This Rooster Road Trip guest blog is written by Pheasants Forever Farm Bill Wildlife Biologist Megan Howell
Before I dreamed of being a biologist I was a hunter. My hunting background fuels my desire to create public land opportunities for people like myself who may not have the opportunity to enjoy their own property. As biologists we are constantly looking for ways to put conservation on the ground in a manner that benefits wildlife and humans alike. In my case, public land opportunities are number one. Unfortunately, there are no “conservation money trees” to pull funds from to create and maintain public lands. In my opinion, this is why the Walk-In Access (WIA) program
is the star of the show in Minnesota as far as tools in the toolbox go. This tool, much like a shotgun without a human, is useless without the person there to pull the trigger. That’s where the landowners come in.
In my experience, most of the landowners that enroll in this program are not after the incentives they get for enrolling, they are seeking an opportunity to benefit wildlife while allowing the public the opportunity to enjoy their land. Willing landowners are the key to success for the WIA program.
I am constantly reminded that I work for an organization that I align with personally and professionally, but what really makes me proud to be a part of Pheasants Forever is that we don’t just wait for opportunities to come up. We seek them out much like we seek out the thrill of a hunt. Biologists are like the bird dogs of the conservation world. We are constantly seeking out opportunities to hear the gun go off so we can make the retrieve. My first year as a biologist Pheasants Forever helped secure funding to provide opportunities on Walk-In Access areas that benefitted landowners, wildlife, and the public alike. The funding provided cost-share for management practices such as prescribed fire, woody vegetation removal, and enhancement seedings. Without this management opportunity many landowners wouldn’t have the means to fund the cost of quality habitat and without quality habitat we know we have less wildlife opportunity.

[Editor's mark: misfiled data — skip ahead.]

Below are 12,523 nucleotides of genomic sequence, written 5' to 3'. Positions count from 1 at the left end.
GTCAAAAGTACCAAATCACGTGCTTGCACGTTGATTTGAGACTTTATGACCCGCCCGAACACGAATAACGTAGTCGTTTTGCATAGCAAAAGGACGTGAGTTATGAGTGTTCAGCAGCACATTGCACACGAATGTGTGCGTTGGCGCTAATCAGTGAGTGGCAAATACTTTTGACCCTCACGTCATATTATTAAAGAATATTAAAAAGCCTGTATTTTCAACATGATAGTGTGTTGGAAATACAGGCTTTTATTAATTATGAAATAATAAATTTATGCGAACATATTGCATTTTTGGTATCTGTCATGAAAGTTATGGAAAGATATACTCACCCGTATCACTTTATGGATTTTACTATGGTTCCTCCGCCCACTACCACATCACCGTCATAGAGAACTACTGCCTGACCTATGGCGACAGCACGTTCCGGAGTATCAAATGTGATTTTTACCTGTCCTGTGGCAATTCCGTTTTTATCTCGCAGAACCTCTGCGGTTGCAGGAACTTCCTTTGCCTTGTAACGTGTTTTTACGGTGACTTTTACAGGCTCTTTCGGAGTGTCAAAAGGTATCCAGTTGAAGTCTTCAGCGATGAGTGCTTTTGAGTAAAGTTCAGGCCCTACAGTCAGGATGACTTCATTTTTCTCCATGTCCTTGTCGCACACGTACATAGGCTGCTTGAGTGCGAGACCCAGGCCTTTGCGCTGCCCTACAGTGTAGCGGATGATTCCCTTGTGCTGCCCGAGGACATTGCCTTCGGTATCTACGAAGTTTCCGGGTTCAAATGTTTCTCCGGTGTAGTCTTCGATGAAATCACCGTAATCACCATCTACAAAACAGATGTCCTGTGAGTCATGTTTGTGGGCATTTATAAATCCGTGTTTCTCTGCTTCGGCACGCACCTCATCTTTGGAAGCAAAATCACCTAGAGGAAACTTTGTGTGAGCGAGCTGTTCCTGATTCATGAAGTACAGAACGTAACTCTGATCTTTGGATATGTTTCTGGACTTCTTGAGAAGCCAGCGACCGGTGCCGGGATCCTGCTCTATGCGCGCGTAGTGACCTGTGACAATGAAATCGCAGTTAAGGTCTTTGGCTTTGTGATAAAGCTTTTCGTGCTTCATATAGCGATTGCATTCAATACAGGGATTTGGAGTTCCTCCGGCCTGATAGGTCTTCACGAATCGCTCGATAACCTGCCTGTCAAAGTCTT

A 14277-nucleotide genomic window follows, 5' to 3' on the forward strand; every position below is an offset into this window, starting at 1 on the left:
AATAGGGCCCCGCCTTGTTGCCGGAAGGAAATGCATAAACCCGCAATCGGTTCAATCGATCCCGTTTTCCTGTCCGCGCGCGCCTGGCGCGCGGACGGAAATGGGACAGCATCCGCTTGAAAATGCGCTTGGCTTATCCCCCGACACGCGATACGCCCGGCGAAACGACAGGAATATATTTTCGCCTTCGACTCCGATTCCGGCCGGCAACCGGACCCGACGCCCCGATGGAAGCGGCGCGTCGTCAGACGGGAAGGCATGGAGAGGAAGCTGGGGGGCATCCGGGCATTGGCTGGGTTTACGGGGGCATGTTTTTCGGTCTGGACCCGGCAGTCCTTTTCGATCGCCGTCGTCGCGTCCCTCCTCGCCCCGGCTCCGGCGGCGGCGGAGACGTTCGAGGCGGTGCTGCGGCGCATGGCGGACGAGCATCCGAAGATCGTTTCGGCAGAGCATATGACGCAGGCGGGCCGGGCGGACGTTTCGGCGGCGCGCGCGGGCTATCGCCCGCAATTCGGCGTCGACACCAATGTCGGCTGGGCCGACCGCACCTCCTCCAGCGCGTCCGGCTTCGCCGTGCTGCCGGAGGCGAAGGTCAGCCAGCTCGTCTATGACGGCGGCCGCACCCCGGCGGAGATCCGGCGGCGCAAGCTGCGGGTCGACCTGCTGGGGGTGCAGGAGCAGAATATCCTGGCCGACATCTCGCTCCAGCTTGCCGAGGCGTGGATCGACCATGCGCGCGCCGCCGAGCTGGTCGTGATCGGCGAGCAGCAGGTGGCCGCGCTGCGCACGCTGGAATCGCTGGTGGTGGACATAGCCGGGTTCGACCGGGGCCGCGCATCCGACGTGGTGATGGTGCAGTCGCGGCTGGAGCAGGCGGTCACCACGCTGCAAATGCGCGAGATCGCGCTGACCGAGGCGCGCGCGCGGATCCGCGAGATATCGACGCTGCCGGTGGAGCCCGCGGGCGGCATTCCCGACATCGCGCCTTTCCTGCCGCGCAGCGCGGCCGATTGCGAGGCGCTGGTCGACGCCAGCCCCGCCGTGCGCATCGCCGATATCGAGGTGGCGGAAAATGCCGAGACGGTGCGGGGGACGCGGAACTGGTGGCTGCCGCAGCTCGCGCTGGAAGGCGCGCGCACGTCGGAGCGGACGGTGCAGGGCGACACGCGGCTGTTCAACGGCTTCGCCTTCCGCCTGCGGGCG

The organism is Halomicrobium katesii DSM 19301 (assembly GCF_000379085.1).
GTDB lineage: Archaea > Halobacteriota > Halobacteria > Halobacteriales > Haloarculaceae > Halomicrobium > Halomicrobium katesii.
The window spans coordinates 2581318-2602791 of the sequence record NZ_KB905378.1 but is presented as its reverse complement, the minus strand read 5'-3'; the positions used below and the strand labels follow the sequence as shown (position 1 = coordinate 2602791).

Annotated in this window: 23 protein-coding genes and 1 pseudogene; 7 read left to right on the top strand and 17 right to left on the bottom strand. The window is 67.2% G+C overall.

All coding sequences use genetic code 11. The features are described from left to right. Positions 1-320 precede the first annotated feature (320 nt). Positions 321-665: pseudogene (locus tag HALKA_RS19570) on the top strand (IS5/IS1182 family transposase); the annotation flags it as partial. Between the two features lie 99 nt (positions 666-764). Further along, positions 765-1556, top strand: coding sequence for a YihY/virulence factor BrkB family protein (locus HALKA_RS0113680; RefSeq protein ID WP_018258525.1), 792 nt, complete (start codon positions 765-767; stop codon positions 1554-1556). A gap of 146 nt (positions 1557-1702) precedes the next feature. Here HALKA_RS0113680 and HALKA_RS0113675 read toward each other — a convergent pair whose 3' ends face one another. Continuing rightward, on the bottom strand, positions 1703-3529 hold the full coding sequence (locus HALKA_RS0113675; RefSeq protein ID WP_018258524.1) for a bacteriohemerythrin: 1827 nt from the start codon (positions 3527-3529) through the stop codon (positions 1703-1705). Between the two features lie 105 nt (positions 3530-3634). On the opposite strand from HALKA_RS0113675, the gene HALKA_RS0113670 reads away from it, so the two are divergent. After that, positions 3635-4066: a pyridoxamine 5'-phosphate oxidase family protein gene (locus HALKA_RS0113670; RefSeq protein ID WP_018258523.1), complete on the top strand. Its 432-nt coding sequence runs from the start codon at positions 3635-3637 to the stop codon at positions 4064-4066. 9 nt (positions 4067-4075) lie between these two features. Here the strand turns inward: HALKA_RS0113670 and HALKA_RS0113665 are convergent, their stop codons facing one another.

Conservation, much like hunting, relies on numerous things to work and come together to be successful. Every time I drive up to the first WIA site I assisted a landowner with and see the vivacious 160-acre stand of native grasses and forbs where brome and unwanted volunteer trees once dominated, I am reminded how lucky we are. The WIA Program creates a much-needed addition to publicly accessible land and it wouldn’t be possible without willing and eager landowners, an organization with passion, and numerous entities with a desire to create more publicly accessible hunting opportunities. I urge any of you reading to check out and support the walk-in areas you have access to. Each one has a story and is waiting to be a part of yours.
Megan is a Farm Bill Wildlife Biologist working in Murray County in Southwest Minnesota. Her job entails working with CRP, remnant and reconstructed prairie restoration and protection projects, overseeing walk-in access program, habitat enhancement projects on public and private land, and outreach and education. An avid outdoorswoman and dog lover, she has two Braque du Bourbonnais, two weenie dogs and loves hunting, fishing, foraging, gardening, and anything that allows her to be self-reliant and self-sustainable.